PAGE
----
by miles mason, jr

What goes into a Tennessee court’s decision to grant or deny a divorced parent’s request to relocate with his or her children? The primary residential parent may need to move to take a much higher paying job out of state or be with a new spouse, but the nonprimary residential parent may have been very heavily involved in their children’s lives.

Attorney Miles Mason, Sr. will tell you that a court will weigh many factors, but its uppermost consideration will be what’s in the best interests of the children. Will what they gain socially, financially, educationally, and emotionally outweigh the loss of the world they leave behind? As well, how will new parenting plans, visitation schedules, and routines affect them? Who pays for travel expenses? But, before a court reaches these issues, there are important technical legal requirements to which both parents must adhere.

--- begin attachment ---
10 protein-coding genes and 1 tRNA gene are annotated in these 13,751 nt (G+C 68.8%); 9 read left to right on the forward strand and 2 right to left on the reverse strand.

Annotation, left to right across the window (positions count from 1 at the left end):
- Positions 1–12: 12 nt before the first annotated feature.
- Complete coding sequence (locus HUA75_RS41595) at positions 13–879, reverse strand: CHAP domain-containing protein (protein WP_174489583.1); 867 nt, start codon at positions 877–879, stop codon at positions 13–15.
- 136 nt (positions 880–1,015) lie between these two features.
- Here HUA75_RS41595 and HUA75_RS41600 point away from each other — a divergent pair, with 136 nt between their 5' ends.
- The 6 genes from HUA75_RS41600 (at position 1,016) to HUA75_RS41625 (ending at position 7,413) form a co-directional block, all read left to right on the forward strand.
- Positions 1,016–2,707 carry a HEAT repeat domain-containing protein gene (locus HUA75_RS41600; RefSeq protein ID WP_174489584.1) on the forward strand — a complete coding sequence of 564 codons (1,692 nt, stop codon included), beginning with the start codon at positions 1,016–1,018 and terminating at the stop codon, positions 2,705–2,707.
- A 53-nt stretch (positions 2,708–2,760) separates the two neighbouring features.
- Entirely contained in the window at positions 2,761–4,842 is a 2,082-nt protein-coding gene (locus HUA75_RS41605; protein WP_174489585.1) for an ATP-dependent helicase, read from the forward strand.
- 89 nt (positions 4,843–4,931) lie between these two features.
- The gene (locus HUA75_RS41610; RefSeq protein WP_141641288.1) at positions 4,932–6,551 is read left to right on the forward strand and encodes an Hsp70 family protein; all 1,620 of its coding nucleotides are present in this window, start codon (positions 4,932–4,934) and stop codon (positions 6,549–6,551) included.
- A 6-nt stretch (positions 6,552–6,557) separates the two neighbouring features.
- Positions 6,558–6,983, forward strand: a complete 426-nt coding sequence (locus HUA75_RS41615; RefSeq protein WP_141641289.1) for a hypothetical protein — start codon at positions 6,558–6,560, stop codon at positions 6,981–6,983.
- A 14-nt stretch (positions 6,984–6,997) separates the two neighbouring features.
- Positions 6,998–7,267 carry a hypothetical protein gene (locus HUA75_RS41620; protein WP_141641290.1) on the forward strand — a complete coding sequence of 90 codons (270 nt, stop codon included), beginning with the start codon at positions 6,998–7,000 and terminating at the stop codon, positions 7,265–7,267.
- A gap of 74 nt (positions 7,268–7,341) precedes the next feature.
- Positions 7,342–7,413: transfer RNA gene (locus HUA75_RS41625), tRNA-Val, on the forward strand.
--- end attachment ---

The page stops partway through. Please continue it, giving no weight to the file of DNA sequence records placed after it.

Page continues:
For parents, judges, and lawyers, parent relocation situations are almost always “gut wrenching.” The goals of this book are to help reduce tension and to help parents reach a compromise before rushing into a courtroom to do battle.



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